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  • 30 de April de 2024
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Love and Tenacity: The Professor (1857) by Charlotte Brontë

Love and Tenacity: The Professor (1857) by Charlotte Brontë

Love and Tenacity: The Professor (1857) by Charlotte Brontë

This story, the first one written by Charlotte Brontë, remained unpublished and did not see the light until 1857, a year after the author’s death

Image: https://www.albaeditorial.es/clasicos/alba-minus/el-profesor/

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Andreu Navarra


This surprising and clean book, published by Alba Editorial and translated by Gema Moral, catches my eye in the bookstore. I buy it on an irrational impulse and devour it in a few afternoons. I find it fascinating. It is my first experience with one of the Brontë sisters. It could not be otherwise, since I am part of the half of the humanity of readers who adore Jane Austen. From the first paragraphs, I notice the firm pulse of Balzac but more orderly, much more austere, so that the strength of this text comes rather from subtlety than from the celebration of life and its contradictions. And, in fact, it is a text not at all accomodating, focused on the trajectory of a Nietzschean spirit, but twenty years before Nietzsche.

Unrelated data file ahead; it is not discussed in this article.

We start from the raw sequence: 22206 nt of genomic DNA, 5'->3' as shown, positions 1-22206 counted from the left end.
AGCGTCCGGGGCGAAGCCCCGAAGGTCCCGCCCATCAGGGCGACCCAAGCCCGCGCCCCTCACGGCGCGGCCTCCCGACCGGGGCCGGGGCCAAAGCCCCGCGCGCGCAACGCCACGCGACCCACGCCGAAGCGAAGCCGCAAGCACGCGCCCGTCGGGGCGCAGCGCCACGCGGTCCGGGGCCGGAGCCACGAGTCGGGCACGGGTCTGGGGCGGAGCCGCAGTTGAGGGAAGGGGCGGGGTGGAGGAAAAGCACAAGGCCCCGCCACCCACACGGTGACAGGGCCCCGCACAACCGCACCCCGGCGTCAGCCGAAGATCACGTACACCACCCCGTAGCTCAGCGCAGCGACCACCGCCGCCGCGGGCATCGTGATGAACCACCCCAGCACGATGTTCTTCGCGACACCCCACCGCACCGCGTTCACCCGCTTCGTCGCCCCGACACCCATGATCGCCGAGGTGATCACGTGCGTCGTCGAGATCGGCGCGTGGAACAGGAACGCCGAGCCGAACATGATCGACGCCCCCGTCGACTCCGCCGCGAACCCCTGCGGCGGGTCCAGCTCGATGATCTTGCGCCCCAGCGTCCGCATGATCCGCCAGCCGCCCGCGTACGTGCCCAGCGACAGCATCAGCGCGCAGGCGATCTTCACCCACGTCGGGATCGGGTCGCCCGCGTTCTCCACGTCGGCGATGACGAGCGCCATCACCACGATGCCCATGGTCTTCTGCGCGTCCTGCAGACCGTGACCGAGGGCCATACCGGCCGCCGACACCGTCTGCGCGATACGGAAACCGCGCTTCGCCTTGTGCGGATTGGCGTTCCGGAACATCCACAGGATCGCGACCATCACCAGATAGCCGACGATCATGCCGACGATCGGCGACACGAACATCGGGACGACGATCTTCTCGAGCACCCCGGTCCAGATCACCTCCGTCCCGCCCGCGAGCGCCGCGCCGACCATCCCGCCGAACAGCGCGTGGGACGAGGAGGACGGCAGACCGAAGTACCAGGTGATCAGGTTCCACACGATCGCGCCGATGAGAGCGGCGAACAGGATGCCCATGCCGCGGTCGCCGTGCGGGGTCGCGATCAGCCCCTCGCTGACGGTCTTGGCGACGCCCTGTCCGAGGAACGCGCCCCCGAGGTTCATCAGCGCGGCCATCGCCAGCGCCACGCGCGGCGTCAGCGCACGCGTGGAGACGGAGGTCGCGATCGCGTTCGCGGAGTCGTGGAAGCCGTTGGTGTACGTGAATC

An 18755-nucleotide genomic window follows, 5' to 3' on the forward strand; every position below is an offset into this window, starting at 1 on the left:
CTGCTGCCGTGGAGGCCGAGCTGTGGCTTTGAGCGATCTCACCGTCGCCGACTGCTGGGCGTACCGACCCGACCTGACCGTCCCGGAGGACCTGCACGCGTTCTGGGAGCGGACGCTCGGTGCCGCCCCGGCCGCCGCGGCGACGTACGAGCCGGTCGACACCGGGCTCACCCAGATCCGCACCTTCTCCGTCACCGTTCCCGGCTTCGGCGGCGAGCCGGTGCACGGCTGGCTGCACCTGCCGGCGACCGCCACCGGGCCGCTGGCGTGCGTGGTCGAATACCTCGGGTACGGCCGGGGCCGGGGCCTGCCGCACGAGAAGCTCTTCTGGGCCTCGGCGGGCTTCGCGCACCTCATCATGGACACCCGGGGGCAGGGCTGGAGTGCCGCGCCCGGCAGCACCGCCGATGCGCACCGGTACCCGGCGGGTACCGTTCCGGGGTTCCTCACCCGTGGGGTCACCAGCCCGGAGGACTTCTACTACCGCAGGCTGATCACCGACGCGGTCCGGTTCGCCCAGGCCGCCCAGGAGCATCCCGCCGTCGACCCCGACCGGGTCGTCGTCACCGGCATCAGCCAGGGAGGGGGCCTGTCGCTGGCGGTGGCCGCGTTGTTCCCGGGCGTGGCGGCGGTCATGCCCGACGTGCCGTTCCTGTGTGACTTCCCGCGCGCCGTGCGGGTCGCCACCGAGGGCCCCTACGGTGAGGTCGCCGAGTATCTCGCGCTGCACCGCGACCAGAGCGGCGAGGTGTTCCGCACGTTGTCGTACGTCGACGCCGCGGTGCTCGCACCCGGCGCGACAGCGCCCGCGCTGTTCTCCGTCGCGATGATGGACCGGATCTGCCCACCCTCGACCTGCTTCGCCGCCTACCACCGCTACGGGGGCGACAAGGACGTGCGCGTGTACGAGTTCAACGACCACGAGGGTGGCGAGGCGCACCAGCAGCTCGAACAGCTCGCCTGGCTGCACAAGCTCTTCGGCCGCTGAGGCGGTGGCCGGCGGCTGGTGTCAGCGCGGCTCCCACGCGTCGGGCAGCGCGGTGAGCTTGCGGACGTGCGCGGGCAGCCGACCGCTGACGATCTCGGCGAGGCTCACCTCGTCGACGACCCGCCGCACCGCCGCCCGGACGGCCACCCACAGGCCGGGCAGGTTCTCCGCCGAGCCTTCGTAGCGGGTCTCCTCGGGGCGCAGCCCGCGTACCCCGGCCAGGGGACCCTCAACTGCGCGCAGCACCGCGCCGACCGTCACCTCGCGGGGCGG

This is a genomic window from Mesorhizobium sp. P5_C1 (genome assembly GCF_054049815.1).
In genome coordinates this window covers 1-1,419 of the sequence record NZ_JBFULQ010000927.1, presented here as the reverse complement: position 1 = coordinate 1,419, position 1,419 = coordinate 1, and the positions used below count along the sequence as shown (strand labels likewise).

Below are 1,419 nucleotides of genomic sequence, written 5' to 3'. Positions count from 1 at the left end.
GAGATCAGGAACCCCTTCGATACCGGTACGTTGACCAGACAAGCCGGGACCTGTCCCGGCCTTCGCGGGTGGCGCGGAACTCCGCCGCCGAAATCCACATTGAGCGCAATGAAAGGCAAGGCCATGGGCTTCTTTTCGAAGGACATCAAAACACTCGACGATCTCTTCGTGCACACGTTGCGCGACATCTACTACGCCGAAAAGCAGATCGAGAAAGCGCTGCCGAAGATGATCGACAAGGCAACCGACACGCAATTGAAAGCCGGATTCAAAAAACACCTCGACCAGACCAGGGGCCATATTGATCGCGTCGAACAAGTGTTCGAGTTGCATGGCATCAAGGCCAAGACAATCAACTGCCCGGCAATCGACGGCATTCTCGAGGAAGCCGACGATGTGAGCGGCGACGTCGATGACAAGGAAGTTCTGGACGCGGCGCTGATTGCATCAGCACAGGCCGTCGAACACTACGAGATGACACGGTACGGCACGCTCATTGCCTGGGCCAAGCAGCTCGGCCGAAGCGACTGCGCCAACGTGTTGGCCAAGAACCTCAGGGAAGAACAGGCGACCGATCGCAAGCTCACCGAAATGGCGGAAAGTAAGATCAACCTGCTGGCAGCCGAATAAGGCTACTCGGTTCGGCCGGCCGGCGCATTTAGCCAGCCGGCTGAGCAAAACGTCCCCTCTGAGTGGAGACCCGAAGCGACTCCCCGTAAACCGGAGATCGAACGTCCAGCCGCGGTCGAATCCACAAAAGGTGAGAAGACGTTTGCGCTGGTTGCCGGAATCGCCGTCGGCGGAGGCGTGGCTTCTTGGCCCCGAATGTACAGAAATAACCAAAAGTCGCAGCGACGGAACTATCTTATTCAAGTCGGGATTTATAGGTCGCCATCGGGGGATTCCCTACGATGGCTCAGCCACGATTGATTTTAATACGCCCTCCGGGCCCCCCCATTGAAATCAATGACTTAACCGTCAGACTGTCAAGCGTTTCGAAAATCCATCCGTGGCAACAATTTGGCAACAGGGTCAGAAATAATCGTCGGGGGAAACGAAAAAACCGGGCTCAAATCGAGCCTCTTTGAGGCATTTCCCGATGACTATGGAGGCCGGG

I confess that I bought the book with the idea that it might include notes on the education of the time, or on the pedagogical ideology of the author. I was disappointed soon as there is very little of this. The story of William Crimsworth, the Anglican professor who travels to Brussels fleeing the vulgarity of the bourgeois around him, has much more to do with love and an exacerbated sensitivity than with pedagogy. Moreover, I would add that our hero would be today a “profesaurian”.

This story, the first one written by Charlotte Brontë, remained unpublished and did not see the light until 1857, a year after the author’s death. I have the theory that the unaccomodating content of this novel could have been behind that fact. The Aristotelian rigour with which she wrote contrasts with the restrained passions she reflects, and has much to do with the “homely ideal” she speaks of in the prologue. What is truly astonishing is the diamond-like quality of this prose. I would say that to achieve something like this in Spain we had to wait until 1880, the time of Clarín, Emilia Pardo Bazán and the mature Galdós. How can such a well-woven text be an opera prima!